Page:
Hobson's Truck Sales, Inc. v. Carroll Trucking, Inc., 2 Ill. App. 3d 978 (1971)

Nov. 30, 1971 · Illinois Appellate Court · No. 70-204
2 Ill. App. 3d 978

Hobson’s Truck Sales, Inc., Plaintiff-Appellant, v. Carroll Trucking, Inc., Defendant-Appellee.

(No. 70-204;

Third District

— November 30, 1971.

*979David Radley, of Peoria, for appellant.

Bruce R. Becker, of Peoria, for appellee.


delivered the opinion of the court:

Hobson’s Truck Sales, Inc., hereinafter referred to as plaintiff, brought an action for damages against Carroll Trucking, Inc., hereinafter referred to as defendant, for the alleged conversion of a truck tractor, the owner*980ship of which was claimed by the plaintiff. After a trial without a jury by the circuit court of Peoria County judgment was entered for the defendant. It is from this judgment that the plaintiff now appeals.

On or about July 15, 1968, the plaintiff, a corporation engaged in truck sales, contracted to seU a truck tractor to a Harold A. Wildhaber on a retail installment sales contract. Subsequently Wildhaber defaulted in his payments and in late October or early November of 1968 the plaintiff’s president, Mr. Hobson, traveled to Pontiac, Illinois, where he met Wildhaber and of him either demanded the return of the truck tractor or the payment of the balance of the down payment as called for by the contract of sale. There was some dispute concerning an alleged faulty transmission in the vehicle and the confrontation between the parties was terminated when Wildhaber threw either an orange or apple at Mr. Hobson, who left and contacted a sheriff. It is apparent from the record that the sheriff did not take any steps to repossess the truck tractor.

Wffdhaber continued to use the vehicle in dispute and some further payments were made to the plaintiff either by him or by the defendant on his behalf. The plaintiff in turn made some payments to a bank who had purchased the contract of sale.

On or about December 16, 1968, the defendant corporation arranged for two of its employees to use the truck tractor for the purpose of delivering a shipment of hogs to the State of New Jersey. On the return trip an accident occurred in Pennsylvania and the vehicle was demoHshed. The record is not clear whether the contract to deliver the hogs was one entered into by Wildhaber, who because of illness had to call upon the defendant for assistance in fulfiUing the same, or whether it was a joint enterprise entered into between Wffdhaber and the defendant. In any event there was some type of agreement between Wildhaber and the defendant corporation in regard to a division of fees and expenses. The truck tractor at this time had the defendant’s name, “Carroll Trucking, Inc.”, imprinted on its sides.

After plaintiff learned that the vehicle was demolished he demanded payment in full of the unpaid purchase price from the defendant, which demand was refused. As we previously stated, a trial based upon alleged conversion by the defendant ensued resulting in judgment for the defendant and this appeal stems from that ruling.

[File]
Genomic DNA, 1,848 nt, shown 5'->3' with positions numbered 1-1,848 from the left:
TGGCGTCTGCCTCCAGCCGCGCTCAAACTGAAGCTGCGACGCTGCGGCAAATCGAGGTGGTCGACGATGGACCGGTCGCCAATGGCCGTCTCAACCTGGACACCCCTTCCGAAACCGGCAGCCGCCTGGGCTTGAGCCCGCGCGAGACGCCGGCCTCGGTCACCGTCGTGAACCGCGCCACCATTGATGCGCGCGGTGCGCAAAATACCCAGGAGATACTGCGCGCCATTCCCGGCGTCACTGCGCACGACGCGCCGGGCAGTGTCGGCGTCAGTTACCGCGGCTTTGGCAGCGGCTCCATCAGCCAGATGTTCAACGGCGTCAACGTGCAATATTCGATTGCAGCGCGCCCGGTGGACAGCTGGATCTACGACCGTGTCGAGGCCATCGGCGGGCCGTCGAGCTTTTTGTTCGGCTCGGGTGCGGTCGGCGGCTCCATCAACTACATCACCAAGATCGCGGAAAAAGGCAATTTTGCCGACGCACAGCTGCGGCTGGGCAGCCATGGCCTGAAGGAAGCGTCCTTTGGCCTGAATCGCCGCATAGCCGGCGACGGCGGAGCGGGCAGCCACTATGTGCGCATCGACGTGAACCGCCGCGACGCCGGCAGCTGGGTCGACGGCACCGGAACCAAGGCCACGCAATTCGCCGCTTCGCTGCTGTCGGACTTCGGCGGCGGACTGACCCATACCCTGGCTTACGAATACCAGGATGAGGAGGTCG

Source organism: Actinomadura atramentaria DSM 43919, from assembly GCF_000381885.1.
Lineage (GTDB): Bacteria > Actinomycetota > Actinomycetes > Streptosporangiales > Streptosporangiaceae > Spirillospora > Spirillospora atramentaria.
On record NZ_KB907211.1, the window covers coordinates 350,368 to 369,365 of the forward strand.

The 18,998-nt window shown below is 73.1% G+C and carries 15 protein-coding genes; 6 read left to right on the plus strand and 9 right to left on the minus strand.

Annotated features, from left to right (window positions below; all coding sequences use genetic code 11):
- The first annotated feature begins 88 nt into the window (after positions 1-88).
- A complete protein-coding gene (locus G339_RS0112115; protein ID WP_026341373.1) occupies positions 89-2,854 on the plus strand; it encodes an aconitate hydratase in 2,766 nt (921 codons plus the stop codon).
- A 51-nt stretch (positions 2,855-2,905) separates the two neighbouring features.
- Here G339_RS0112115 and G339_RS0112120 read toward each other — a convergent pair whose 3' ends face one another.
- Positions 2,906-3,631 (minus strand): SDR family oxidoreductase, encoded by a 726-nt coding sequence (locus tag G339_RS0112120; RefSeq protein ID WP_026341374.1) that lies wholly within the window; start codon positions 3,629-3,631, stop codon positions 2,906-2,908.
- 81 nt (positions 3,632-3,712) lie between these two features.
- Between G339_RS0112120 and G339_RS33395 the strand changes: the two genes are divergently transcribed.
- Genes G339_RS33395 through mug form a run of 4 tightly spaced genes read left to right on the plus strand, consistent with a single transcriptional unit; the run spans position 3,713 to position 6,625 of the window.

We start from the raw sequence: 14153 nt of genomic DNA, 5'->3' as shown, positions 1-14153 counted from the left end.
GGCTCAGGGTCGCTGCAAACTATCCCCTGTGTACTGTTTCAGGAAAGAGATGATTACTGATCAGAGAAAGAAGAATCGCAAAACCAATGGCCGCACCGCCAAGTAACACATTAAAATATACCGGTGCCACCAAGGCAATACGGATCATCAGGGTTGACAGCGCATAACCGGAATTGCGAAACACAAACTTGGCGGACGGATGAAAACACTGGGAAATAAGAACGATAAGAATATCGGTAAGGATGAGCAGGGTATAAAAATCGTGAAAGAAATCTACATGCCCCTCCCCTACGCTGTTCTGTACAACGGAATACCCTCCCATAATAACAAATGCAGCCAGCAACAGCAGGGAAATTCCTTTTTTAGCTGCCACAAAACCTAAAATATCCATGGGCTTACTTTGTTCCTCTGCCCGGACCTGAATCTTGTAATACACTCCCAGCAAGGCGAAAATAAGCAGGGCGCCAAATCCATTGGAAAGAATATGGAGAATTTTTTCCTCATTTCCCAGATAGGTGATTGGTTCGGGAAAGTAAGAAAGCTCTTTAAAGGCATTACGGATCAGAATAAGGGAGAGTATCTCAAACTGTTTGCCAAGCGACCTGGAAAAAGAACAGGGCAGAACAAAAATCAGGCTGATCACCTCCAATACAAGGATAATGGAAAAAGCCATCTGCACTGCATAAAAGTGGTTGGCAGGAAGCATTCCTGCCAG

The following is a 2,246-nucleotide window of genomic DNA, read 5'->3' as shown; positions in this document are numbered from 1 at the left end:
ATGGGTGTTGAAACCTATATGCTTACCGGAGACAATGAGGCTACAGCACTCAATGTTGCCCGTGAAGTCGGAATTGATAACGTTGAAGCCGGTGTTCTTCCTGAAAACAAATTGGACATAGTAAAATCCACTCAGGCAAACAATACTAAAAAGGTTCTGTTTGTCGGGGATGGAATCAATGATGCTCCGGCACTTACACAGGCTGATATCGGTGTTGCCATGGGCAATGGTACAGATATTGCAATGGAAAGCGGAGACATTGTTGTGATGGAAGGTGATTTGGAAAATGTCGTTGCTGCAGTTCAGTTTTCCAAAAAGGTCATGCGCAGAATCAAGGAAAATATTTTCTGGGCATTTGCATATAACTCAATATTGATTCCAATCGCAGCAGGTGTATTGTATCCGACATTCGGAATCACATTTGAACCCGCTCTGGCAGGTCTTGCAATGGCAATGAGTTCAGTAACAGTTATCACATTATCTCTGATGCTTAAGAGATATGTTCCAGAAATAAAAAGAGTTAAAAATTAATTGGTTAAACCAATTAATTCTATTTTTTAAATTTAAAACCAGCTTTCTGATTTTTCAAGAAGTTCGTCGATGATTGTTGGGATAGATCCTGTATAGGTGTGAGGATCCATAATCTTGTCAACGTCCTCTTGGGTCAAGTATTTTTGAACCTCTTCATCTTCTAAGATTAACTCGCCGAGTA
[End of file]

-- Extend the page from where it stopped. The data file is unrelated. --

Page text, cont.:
Several issues have been presented for review but we direct our attention first to whether or not the plaintiff by the evidence adduced during trial sustained the burden of proving the requisite elements of the tortious conduct of conversion.

To constitute conversion of a chattel there must be an unauthorized *981assumption of the right to possession or ownership. The essence of conversion is not the acquisition of the property by the wrongdoer, but a wrongful deprivation of the owner thereof; and one claiming a conversion must show a tortious conversion of the chattel, a right of property in it, and a right to immediate possession, absolute and unconditional and not dependent upon some act to be performed. Illinois Law and Practice, Vol. 35, Trover and Conversion, Sec. 3, p. 144; Genslinger v. New Illinois Athletic Club of Chicago, 229 Ill.App. 428; Nettleton v. Kerr, 167 Ill.App. 74.

We are now confronted with a question as to whether there was an unauthorized assumption of the right to possession by the defendant as far as the truck tractor was concerned. The record fails to disclose that the defendant wrongfully assumed and continued to deprive the plaintiff of the possession of the property. It is true that the defendant trucking company and Wildhaber, the contract purchaser, were closely associated. At times the defendant would make payments to the plaintiff on behalf of Wildhaber, so we must recognize the fact that the corporate officers of the defendant realized that Wildhaber did not have a clear title to the truck tractor. It is true that the defendant’s business name was imprinted upon the sides of the truck tractor but there is no evidence to the effect that the defendant had any knowledge that Wildhaber was embroiled in a controversy with the plaintiff regarding possession of the vehicle. While the record is conflicting we will assume for purpose of arguendo that a clear and firm demand was made by the plaintiff upon the purchaser, Wildhaber, for the return of the truck tractor. Wildhaber refused to comply with that request and instead permitted the vehicle to be used by the defendant. No demand for possession was ever made by the plaintiff upon the defendant until after the property was demolished in an accident.